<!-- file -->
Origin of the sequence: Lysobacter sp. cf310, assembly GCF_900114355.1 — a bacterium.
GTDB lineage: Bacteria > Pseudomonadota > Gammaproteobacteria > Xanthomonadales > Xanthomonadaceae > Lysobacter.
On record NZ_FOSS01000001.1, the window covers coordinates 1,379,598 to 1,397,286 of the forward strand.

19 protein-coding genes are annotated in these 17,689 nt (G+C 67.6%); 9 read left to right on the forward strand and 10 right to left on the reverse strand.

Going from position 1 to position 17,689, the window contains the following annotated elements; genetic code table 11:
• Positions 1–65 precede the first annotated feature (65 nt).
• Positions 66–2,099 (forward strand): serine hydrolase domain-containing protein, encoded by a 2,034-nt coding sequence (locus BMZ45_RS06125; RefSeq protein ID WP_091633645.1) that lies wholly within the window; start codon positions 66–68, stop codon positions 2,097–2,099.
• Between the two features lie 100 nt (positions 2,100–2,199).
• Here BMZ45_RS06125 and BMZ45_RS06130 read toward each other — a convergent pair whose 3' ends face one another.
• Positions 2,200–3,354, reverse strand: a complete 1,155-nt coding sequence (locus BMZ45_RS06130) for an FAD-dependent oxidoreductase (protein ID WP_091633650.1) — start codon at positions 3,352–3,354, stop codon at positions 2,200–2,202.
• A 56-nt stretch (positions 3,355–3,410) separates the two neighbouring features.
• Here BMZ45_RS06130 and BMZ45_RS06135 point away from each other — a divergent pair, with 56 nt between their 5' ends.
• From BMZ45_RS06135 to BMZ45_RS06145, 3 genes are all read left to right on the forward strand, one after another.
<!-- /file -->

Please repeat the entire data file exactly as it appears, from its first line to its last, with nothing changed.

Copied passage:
Origin of the sequence: Lysobacter sp. cf310, assembly GCF_900114355.1 — a bacterium.
GTDB lineage: Bacteria > Pseudomonadota > Gammaproteobacteria > Xanthomonadales > Xanthomonadaceae > Lysobacter.
On record NZ_FOSS01000001.1, the window covers coordinates 1,379,598 to 1,397,286 of the forward strand.

19 protein-coding genes are annotated in these 17,689 nt (G+C 67.6%); 9 read left to right on the forward strand and 10 right to left on the reverse strand.

Going from position 1 to position 17,689, the window contains the following annotated elements; genetic code table 11:
• Positions 1–65 precede the first annotated feature (65 nt).
• Positions 66–2,099 (forward strand): serine hydrolase domain-containing protein, encoded by a 2,034-nt coding sequence (locus BMZ45_RS06125; RefSeq protein ID WP_091633645.1) that lies wholly within the window; start codon positions 66–68, stop codon positions 2,097–2,099.
• Between the two features lie 100 nt (positions 2,100–2,199).
• Here BMZ45_RS06125 and BMZ45_RS06130 read toward each other — a convergent pair whose 3' ends face one another.
• Positions 2,200–3,354, reverse strand: a complete 1,155-nt coding sequence (locus BMZ45_RS06130) for an FAD-dependent oxidoreductase (protein ID WP_091633650.1) — start codon at positions 3,352–3,354, stop codon at positions 2,200–2,202.
• A 56-nt stretch (positions 3,355–3,410) separates the two neighbouring features.
• Here BMZ45_RS06130 and BMZ45_RS06135 point away from each other — a divergent pair, with 56 nt between their 5' ends.
• From BMZ45_RS06135 to BMZ45_RS06145, 3 genes are all read left to right on the forward strand, one after another.